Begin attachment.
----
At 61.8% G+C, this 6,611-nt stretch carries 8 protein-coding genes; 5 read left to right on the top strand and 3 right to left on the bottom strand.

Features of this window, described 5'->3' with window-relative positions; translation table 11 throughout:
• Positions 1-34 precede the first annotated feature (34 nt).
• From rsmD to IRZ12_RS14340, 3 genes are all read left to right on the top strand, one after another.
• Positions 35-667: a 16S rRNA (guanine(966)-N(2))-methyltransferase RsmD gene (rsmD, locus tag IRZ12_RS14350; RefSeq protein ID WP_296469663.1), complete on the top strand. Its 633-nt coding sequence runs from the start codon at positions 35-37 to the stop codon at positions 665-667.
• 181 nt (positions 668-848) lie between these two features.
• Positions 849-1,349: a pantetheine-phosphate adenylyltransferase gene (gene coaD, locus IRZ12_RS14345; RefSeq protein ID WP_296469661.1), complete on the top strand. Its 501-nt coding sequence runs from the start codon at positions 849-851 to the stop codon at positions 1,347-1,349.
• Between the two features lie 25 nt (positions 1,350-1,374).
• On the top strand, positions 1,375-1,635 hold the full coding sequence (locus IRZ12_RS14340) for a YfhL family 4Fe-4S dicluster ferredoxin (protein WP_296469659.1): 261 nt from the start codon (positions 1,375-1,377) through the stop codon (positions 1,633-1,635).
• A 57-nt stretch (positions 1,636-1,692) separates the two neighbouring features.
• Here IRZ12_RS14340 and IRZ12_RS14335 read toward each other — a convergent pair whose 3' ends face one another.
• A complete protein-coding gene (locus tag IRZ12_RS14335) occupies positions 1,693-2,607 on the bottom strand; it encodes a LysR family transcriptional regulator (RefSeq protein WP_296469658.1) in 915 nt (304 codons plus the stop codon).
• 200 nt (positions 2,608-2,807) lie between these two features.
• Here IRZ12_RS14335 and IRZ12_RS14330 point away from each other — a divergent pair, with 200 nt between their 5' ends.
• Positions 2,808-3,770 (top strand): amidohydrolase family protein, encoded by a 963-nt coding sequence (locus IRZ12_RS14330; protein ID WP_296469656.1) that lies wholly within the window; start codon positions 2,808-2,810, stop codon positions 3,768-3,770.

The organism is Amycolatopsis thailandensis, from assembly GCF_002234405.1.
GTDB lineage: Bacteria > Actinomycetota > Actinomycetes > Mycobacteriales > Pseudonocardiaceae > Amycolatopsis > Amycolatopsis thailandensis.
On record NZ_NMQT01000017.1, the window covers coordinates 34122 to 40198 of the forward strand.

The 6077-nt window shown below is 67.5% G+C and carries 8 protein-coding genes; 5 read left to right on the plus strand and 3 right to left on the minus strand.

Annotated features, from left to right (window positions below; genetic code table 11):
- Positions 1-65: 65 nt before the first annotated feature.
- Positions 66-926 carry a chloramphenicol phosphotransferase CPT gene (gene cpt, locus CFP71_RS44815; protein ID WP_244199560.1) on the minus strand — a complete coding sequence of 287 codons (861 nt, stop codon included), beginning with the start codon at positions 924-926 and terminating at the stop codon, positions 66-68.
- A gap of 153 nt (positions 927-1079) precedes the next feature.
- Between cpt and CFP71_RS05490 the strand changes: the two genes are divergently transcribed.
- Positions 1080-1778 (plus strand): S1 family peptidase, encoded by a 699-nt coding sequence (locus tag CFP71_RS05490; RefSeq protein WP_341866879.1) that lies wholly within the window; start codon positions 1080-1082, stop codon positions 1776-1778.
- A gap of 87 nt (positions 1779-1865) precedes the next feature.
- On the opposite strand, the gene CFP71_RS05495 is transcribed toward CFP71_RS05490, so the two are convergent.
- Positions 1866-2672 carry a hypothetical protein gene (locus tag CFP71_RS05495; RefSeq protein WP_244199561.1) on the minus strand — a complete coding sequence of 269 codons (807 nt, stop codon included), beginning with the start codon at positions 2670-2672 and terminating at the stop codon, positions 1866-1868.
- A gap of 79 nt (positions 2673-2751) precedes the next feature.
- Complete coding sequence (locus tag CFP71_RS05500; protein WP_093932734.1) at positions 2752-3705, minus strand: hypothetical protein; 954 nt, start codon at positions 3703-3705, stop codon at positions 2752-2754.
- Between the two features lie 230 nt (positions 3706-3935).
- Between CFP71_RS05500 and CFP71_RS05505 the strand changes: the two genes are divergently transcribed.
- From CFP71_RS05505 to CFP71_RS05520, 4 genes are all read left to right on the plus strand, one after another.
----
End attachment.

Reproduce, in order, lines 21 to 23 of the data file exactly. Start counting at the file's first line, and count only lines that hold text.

- Positions 1-65: 65 nt before the first annotated feature.
- Positions 66-926 carry a chloramphenicol phosphotransferase CPT gene (gene cpt, locus CFP71_RS44815; protein ID WP_244199560.1) on the minus strand — a complete coding sequence of 287 codons (861 nt, stop codon included), beginning with the start codon at positions 924-926 and terminating at the stop codon, positions 66-68.
- A gap of 153 nt (positions 927-1079) precedes the next feature.